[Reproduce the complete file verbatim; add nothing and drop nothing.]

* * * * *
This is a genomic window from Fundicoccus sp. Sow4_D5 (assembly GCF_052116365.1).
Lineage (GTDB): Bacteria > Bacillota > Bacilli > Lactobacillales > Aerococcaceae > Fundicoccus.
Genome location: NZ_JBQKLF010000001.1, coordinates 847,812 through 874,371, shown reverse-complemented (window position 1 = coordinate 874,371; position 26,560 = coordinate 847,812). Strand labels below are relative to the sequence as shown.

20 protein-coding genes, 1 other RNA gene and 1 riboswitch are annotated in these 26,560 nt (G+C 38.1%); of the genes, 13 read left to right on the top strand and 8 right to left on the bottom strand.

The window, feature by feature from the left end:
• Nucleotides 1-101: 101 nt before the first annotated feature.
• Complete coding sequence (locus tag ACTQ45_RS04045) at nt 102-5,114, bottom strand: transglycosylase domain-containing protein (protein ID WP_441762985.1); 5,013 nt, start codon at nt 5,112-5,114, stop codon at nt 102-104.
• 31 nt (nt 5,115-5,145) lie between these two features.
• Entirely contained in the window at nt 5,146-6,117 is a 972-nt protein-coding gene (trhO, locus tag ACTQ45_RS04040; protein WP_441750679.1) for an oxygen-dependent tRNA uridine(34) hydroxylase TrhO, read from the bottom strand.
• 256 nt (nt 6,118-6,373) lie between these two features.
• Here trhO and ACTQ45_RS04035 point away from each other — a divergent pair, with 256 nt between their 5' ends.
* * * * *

This is a genomic window from Fundicoccus sp. Sow4_D5 (assembly GCF_052116365.1).
Lineage (GTDB): Bacteria > Bacillota > Bacilli > Lactobacillales > Aerococcaceae > Fundicoccus.
Genome location: NZ_JBQKLF010000001.1, coordinates 847,812 through 874,371, shown reverse-complemented (window position 1 = coordinate 874,371; position 26,560 = coordinate 847,812). Strand labels below are relative to the sequence as shown.

20 protein-coding genes, 1 other RNA gene and 1 riboswitch are annotated in these 26,560 nt (G+C 38.1%); of the genes, 13 read left to right on the top strand and 8 right to left on the bottom strand.

The window, feature by feature from the left end:
• Nucleotides 1-101: 101 nt before the first annotated feature.
• Complete coding sequence (locus tag ACTQ45_RS04045) at nt 102-5,114, bottom strand: transglycosylase domain-containing protein (protein ID WP_441762985.1); 5,013 nt, start codon at nt 5,112-5,114, stop codon at nt 102-104.
• 31 nt (nt 5,115-5,145) lie between these two features.
• Entirely contained in the window at nt 5,146-6,117 is a 972-nt protein-coding gene (trhO, locus tag ACTQ45_RS04040; protein WP_441750679.1) for an oxygen-dependent tRNA uridine(34) hydroxylase TrhO, read from the bottom strand.
• 256 nt (nt 6,118-6,373) lie between these two features.
• Here trhO and ACTQ45_RS04035 point away from each other — a divergent pair, with 256 nt between their 5' ends.